The Most Popular Card Magic Tricks Ever

Card magic tricks are just as popular now as when they were first invented. Everyone is familiar with a deck of cards and understands what should be possible with them. They know how they behave and what they should do, So when a deck of playing cards starts doing things your audience knows is impossible, it’s something they can very easily understand. New magic tricks are released almost every day, but there are some that are still being used today, decades after they were initially invented. Here’s a list of nine of the most amazing card tricks you can learn today.

Ambitious Card

We’d hazard a guess that anyone that has every shown even the most fleeting interest in card magic has worked on an Ambitious Card routine at some point in their magical journey. It is, in essence, just about as simple a trick as you can get. A card is selected, inserted into the middle of the deck and with a magical gesture of your choosing, appears on the top of the deck.

It’s based on a 400 year old trick called The Four Robbers, but the modern presentation can be traced back to Gustav Alberti in Recueil de Tour de Physique Amusante which was published in French 1877. It was than translated into English by Professor Hoffmann as Drawing-Room Conjuring in 1855.


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Color Changes

The British magician Fred Robinson always started a performance with a series of Color Changes. Why? Well, they are easy to follow, the magic happens in seconds and it clearly establishes the performer as someone worth watching. There are thousands of different Color Changes available today ranging from knuckle-busting to easy as pie. Here’s some that are worth looking into:

REL Change (as seen above) - Michael Brewer  

The Color Change - Tony Chang  

Standard Color Change - Ricky Smith  

Card To Impossible Location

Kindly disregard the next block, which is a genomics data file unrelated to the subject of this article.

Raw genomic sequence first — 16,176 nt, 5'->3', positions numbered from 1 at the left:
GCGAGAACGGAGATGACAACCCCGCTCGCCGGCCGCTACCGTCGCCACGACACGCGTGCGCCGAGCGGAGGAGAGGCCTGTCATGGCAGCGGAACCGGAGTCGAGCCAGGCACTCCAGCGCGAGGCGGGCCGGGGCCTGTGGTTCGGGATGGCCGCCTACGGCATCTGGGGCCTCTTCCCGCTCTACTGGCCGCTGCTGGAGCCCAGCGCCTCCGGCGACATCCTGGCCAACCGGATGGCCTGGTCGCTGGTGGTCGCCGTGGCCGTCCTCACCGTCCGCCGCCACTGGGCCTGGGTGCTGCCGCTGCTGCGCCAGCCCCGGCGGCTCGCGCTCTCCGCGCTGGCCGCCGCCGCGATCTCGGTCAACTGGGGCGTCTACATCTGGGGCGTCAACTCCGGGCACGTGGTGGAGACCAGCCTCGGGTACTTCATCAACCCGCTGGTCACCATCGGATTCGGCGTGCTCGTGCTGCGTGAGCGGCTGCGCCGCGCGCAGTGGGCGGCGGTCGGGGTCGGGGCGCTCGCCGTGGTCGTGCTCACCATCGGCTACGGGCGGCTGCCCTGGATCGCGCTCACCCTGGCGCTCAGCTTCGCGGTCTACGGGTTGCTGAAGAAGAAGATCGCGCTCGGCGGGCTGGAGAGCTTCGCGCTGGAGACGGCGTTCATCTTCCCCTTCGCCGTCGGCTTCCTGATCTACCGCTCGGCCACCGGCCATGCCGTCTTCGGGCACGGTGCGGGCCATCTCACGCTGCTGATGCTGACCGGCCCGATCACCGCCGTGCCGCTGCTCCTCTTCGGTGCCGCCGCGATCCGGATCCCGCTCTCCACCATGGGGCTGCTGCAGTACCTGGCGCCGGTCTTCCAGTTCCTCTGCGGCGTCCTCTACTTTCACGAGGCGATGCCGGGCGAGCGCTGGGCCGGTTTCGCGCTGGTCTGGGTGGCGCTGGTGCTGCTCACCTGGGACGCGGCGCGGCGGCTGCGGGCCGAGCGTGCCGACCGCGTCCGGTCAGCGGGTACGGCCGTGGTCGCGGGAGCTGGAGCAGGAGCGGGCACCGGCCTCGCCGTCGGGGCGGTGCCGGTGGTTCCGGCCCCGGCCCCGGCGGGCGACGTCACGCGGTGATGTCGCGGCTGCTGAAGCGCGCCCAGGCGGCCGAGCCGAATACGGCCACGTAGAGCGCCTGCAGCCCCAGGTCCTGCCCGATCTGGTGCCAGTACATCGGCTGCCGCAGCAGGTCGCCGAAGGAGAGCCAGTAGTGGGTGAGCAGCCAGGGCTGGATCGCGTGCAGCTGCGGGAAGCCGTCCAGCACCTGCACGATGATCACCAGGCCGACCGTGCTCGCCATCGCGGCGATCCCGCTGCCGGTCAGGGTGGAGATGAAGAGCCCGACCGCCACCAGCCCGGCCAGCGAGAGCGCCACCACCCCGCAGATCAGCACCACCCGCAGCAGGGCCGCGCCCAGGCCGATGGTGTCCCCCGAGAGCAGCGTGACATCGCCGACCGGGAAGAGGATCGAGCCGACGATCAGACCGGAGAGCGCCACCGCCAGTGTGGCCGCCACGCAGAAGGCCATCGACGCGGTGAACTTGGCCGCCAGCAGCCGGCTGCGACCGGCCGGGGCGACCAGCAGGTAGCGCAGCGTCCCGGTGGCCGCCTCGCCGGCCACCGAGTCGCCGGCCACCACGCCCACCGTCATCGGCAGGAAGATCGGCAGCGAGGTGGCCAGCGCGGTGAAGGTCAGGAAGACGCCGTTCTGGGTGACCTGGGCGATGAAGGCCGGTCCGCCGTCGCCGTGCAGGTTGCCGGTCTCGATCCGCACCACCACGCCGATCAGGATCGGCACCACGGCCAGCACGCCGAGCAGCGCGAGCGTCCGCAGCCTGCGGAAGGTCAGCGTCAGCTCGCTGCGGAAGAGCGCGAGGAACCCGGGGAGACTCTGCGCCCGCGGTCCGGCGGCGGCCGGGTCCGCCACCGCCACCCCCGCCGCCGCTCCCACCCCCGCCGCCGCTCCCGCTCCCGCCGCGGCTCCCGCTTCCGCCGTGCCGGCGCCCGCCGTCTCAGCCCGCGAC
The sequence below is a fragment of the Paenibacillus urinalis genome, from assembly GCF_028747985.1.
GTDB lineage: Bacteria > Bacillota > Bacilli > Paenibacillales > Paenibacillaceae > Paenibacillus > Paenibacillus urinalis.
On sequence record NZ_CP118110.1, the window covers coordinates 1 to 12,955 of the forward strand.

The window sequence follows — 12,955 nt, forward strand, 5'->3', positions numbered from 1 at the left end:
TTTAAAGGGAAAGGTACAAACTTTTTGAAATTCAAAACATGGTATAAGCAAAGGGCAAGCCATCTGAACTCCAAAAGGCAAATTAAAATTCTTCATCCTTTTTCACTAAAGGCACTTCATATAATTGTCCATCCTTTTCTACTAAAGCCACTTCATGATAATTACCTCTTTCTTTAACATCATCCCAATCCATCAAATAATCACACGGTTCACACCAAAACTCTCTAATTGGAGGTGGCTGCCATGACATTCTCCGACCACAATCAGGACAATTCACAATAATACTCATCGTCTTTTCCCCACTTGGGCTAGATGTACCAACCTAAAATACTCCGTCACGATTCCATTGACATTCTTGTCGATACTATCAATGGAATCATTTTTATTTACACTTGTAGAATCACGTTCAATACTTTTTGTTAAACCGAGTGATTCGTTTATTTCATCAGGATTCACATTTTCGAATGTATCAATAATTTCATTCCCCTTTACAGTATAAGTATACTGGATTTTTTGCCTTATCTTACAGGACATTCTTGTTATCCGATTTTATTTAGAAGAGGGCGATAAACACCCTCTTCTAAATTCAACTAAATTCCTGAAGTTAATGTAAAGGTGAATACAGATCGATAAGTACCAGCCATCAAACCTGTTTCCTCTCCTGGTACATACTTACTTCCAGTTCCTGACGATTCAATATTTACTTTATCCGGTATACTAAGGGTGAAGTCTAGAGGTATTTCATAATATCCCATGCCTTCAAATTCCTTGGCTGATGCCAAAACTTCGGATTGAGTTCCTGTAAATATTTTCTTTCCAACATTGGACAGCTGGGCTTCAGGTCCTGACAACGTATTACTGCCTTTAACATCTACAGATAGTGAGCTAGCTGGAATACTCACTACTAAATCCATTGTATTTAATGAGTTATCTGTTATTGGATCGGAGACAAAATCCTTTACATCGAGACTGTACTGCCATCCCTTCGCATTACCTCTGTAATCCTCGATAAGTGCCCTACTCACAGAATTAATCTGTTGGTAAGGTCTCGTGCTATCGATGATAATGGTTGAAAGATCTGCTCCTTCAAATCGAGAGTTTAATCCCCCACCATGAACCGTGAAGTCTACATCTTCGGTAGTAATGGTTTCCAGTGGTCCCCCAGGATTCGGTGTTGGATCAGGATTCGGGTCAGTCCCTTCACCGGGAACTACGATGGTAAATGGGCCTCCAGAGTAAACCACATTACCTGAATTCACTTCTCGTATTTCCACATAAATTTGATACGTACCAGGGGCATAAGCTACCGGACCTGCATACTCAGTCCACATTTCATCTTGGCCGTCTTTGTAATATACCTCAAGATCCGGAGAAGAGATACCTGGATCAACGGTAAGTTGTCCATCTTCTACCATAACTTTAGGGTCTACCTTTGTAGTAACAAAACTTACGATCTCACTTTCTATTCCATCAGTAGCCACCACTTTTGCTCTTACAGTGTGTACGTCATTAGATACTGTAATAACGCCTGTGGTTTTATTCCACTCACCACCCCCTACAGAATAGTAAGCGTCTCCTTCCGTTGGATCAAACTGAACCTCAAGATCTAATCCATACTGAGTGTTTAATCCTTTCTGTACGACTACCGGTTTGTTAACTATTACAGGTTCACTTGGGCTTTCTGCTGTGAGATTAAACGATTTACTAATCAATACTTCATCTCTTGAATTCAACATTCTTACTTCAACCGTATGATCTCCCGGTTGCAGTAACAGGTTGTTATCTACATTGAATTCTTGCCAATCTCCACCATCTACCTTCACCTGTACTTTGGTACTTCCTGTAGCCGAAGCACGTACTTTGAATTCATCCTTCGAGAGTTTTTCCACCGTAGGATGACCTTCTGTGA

This is simply a trick where a selected card appears in an impossible location. Hence the name. It’s a hugely popular trick as the variety of impossible locations demonstrates. From inside an orange, or block of ice, or wallet, or, well, anywhere you can think of. David Blaine used it to fool the pants off Harrison Ford in this clip from his TV show.


Card To Wallet Options

To really get into the weeds of this plot, you need to head over to Denis Behr’s Conjuring Archive where there are 1,167 entries.

Cards Across

The first time this saw print was as “The Strange Subtraction” in R.P.'s Ein Spiel Karten, 1853, p. 55 of the Pieper translation. Again, thanks must go to Denis Behr as he has 294 entries for Cards Across you can trawl through.

Essentially, the basic plot involves a spectator counting how many cards are in a packet, and then that number changing whilst they’re holding the cards. Most popular today is a version called Three Cards Across where two spectators count 10 cards and then after some magical shenanigans, one spectator has seven cards, and the other has 13. Aside from The Invisible Deck, it’s hard to find a stronger effect in card magic.


Morgan and West's Thought Of Cards Across

Six Card Repeat

This is a card trick that can play on the largest of stages, hence it’s continuing popularity. The magician counts out a packet of six cards, discards three of them, and then counts out six cards again. This is repeated multiple times. Tommy Tucker first published this plot in Chas Eastman's Expert Manipulative Magic, 1933, p. 18.